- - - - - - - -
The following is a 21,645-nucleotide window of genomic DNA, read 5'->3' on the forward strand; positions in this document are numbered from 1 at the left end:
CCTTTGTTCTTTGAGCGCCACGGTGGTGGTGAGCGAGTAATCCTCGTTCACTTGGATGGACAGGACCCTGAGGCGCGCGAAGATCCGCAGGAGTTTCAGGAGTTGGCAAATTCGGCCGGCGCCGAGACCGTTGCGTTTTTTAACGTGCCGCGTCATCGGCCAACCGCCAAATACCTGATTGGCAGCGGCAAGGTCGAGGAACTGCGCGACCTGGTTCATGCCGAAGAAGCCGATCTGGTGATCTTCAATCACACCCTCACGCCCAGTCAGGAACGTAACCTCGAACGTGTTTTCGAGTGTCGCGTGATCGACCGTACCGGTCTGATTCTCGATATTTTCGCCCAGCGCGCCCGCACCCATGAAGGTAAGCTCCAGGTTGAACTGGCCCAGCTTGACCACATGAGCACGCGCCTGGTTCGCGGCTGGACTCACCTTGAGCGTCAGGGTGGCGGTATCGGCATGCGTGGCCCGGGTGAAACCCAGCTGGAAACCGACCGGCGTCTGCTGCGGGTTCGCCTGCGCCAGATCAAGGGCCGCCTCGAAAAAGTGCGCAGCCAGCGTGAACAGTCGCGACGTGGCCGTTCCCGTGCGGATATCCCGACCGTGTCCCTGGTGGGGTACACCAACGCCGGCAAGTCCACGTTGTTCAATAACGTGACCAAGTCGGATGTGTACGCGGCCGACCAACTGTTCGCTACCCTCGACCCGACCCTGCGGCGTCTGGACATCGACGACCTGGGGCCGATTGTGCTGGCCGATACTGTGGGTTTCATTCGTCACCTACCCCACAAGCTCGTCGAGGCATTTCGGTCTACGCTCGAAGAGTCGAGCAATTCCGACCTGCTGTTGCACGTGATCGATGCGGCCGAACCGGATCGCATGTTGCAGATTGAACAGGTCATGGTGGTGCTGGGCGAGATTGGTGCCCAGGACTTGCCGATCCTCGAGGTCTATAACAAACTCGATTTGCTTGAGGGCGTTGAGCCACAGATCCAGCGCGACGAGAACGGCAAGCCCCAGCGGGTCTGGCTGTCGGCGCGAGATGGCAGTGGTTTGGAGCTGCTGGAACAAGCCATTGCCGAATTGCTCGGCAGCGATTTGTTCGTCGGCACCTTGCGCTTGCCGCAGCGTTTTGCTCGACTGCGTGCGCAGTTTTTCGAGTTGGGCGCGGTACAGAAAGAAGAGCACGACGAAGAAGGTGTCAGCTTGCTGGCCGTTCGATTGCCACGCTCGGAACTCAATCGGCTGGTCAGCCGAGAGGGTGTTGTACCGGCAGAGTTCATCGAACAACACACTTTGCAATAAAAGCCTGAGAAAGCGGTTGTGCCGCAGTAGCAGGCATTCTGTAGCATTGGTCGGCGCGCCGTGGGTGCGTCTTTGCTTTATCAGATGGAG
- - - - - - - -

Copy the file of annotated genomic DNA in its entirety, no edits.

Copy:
The following is a 21,645-nucleotide window of genomic DNA, read 5'->3' on the forward strand; positions in this document are numbered from 1 at the left end:
CCTTTGTTCTTTGAGCGCCACGGTGGTGGTGAGCGAGTAATCCTCGTTCACTTGGATGGACAGGACCCTGAGGCGCGCGAAGATCCGCAGGAGTTTCAGGAGTTGGCAAATTCGGCCGGCGCCGAGACCGTTGCGTTTTTTAACGTGCCGCGTCATCGGCCAACCGCCAAATACCTGATTGGCAGCGGCAAGGTCGAGGAACTGCGCGACCTGGTTCATGCCGAAGAAGCCGATCTGGTGATCTTCAATCACACCCTCACGCCCAGTCAGGAACGTAACCTCGAACGTGTTTTCGAGTGTCGCGTGATCGACCGTACCGGTCTGATTCTCGATATTTTCGCCCAGCGCGCCCGCACCCATGAAGGTAAGCTCCAGGTTGAACTGGCCCAGCTTGACCACATGAGCACGCGCCTGGTTCGCGGCTGGACTCACCTTGAGCGTCAGGGTGGCGGTATCGGCATGCGTGGCCCGGGTGAAACCCAGCTGGAAACCGACCGGCGTCTGCTGCGGGTTCGCCTGCGCCAGATCAAGGGCCGCCTCGAAAAAGTGCGCAGCCAGCGTGAACAGTCGCGACGTGGCCGTTCCCGTGCGGATATCCCGACCGTGTCCCTGGTGGGGTACACCAACGCCGGCAAGTCCACGTTGTTCAATAACGTGACCAAGTCGGATGTGTACGCGGCCGACCAACTGTTCGCTACCCTCGACCCGACCCTGCGGCGTCTGGACATCGACGACCTGGGGCCGATTGTGCTGGCCGATACTGTGGGTTTCATTCGTCACCTACCCCACAAGCTCGTCGAGGCATTTCGGTCTACGCTCGAAGAGTCGAGCAATTCCGACCTGCTGTTGCACGTGATCGATGCGGCCGAACCGGATCGCATGTTGCAGATTGAACAGGTCATGGTGGTGCTGGGCGAGATTGGTGCCCAGGACTTGCCGATCCTCGAGGTCTATAACAAACTCGATTTGCTTGAGGGCGTTGAGCCACAGATCCAGCGCGACGAGAACGGCAAGCCCCAGCGGGTCTGGCTGTCGGCGCGAGATGGCAGTGGTTTGGAGCTGCTGGAACAAGCCATTGCCGAATTGCTCGGCAGCGATTTGTTCGTCGGCACCTTGCGCTTGCCGCAGCGTTTTGCTCGACTGCGTGCGCAGTTTTTCGAGTTGGGCGCGGTACAGAAAGAAGAGCACGACGAAGAAGGTGTCAGCTTGCTGGCCGTTCGATTGCCACGCTCGGAACTCAATCGGCTGGTCAGCCGAGAGGGTGTTGTACCGGCAGAGTTCATCGAACAACACACTTTGCAATAAAAGCCTGAGAAAGCGGTTGTGCCGCAGTAGCAGGCATTCTGTAGCATTGGTCGGCGCGCCGTGGGTGCGTCTTTGCTTTATCAGATGGAG